I’ve had a pretty good day.

New York 26/07/12 - Day 1

The first day of any holiday is usually a buffer day, not that this trip abroad really feels like a ‘holiday’, mostly owing to its length, casual and relaxed agenda and the fact that I’ve been here before. But holiday or not, I had a pretty good buffer day today. You know. The first day of any vacation where you ease yourself in, sort things out, adjust to the temperament and climate, dip your toes in.

Mimi’s parents have been so welcoming and hospitable and it’s so wonderful to see Mimi herself after her months of travelling the world, an intrepid explorer. This morning, greeted by soft, hot fog accompanied by light rain (see picture of my view, above), we all made our way to a bagel shop to catch up properly and have a New York breakfast.

Later, Jamie and I sashayed leisurely about the neighbourhood running errands and staking out the area. Considering the stresses of my personal life this year - a major break-up, a major breakdown, the loss of my job, the dramatic culmination of years of mental health issues - it seemed miraculous to be strolling the streets of a foreign city with my best friend, taking it all in, taking it at my own pace. I kept remarking to Jamie how uncharacteristically calm I felt, as if I’d reached a great grassy plateau of zen tranquility by accident and was happy to stay.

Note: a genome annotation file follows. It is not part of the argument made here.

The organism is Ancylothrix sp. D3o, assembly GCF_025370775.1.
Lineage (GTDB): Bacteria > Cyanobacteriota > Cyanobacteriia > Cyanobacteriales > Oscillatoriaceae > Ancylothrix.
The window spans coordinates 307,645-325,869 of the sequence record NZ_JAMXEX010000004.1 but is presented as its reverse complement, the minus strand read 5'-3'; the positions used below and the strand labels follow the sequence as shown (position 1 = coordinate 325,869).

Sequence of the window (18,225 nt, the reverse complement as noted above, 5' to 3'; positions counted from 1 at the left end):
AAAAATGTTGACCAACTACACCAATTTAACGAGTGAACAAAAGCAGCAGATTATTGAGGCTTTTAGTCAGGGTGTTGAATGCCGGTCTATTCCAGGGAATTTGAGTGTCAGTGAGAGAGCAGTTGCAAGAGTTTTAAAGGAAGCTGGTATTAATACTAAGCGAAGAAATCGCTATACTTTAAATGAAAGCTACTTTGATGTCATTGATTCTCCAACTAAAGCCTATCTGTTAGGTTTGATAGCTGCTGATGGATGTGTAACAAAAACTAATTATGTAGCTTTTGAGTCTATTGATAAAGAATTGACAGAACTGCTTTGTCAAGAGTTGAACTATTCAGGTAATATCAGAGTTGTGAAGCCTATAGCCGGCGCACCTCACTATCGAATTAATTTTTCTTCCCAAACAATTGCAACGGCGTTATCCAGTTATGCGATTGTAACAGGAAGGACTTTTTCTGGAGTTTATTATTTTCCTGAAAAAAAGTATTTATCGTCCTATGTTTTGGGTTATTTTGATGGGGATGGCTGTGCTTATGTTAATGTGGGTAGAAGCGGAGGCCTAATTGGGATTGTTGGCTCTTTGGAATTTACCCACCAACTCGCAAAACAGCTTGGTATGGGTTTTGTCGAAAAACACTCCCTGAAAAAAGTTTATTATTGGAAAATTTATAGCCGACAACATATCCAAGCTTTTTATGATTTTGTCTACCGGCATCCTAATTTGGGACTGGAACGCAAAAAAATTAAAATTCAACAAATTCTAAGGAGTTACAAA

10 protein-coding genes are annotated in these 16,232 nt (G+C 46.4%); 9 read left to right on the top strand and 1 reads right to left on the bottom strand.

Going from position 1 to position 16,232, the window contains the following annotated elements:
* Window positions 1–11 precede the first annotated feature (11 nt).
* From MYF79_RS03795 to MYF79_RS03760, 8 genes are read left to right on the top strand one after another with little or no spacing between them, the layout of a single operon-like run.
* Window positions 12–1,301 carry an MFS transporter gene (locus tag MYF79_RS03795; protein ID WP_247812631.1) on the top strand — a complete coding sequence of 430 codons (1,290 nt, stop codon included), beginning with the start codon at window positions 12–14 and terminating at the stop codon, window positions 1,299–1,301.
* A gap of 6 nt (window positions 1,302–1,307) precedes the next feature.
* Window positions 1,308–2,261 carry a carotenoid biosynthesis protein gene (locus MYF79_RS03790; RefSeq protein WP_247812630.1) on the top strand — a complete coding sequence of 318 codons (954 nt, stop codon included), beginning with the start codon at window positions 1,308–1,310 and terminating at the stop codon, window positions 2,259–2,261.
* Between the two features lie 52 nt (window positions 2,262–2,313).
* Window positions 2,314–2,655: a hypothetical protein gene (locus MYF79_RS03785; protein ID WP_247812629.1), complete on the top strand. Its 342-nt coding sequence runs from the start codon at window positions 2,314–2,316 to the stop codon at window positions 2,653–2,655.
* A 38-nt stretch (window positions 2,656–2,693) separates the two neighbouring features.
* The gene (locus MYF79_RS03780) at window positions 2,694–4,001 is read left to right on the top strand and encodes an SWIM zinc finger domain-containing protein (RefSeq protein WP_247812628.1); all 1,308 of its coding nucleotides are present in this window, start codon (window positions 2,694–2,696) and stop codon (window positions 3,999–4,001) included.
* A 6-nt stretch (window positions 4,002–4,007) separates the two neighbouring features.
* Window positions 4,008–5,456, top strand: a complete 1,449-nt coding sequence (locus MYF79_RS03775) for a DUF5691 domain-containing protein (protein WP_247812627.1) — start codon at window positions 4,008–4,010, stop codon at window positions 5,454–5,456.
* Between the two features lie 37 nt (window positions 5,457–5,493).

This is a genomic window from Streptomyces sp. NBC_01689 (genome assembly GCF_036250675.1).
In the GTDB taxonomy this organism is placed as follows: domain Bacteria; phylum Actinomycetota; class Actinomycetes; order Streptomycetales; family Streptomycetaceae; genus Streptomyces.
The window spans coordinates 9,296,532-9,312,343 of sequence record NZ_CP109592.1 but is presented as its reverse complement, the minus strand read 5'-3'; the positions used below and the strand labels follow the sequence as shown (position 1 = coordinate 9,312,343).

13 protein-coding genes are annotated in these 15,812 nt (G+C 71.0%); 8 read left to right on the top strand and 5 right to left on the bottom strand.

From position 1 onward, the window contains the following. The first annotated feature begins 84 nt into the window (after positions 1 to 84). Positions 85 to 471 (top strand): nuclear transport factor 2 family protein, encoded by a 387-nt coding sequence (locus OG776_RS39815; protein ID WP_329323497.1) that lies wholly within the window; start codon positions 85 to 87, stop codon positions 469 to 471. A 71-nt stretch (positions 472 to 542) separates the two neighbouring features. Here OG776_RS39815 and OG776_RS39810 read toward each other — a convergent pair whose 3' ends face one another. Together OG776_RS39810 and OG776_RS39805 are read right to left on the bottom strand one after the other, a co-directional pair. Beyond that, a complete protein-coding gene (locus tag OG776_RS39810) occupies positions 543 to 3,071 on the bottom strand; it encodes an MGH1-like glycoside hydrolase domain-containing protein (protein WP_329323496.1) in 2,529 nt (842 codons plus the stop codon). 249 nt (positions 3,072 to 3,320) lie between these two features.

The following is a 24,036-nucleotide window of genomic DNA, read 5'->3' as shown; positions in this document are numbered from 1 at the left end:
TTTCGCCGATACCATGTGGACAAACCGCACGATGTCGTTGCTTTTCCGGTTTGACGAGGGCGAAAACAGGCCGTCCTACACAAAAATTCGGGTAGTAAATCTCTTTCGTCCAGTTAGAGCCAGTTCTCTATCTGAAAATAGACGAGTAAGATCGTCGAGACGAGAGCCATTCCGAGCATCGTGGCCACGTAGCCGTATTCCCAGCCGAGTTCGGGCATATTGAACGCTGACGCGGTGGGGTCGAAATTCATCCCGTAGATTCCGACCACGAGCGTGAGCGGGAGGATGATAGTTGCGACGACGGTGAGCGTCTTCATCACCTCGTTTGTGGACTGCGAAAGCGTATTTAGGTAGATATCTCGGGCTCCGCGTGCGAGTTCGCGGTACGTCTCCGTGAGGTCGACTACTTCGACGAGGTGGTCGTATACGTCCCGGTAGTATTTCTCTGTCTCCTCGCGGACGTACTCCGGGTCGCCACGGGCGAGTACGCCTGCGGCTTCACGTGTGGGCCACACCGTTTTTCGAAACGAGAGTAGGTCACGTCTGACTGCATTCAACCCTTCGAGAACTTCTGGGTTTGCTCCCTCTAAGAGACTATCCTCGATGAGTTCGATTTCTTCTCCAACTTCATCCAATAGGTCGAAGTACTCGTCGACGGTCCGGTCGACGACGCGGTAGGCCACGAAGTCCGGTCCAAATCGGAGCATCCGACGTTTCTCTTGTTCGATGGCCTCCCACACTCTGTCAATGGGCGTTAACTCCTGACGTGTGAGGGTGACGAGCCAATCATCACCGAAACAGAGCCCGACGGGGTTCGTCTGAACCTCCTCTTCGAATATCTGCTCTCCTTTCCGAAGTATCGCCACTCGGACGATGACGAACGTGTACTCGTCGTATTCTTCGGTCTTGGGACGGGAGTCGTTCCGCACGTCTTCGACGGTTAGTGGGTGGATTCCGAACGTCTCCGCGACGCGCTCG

Later, the four of us went for Mexican in Brooklyn where we were joined by some of Mimi’s close friends. I’d forgotten just how colosal American portion sizes are (and also that one of my worst OCD habits is an inability to leave food on my plate) so I was soon happily groaning, clutching my stomach, nursing my beer. The delectable food was followed by more drinks of varying types and sizes until we relocated to an impossibly cool and grungey nearby bar.

Here is where things started to go downhill for me. Anybody who even vaguely follows me online will already know that almost 2 months ago, much to my surprise, I fell in love, at a point in time where I’d pretty much decided to embrace celibacy and singledom for the foreseeable future (cue trite knowing phrases about God having a plan or buses cumming on your face all at once or something). Leaving for New York has been bittersweet for me in that, although I’m embarking on the trip of a lifetime, I’m also leaving my boyfriend behind for 23 long days.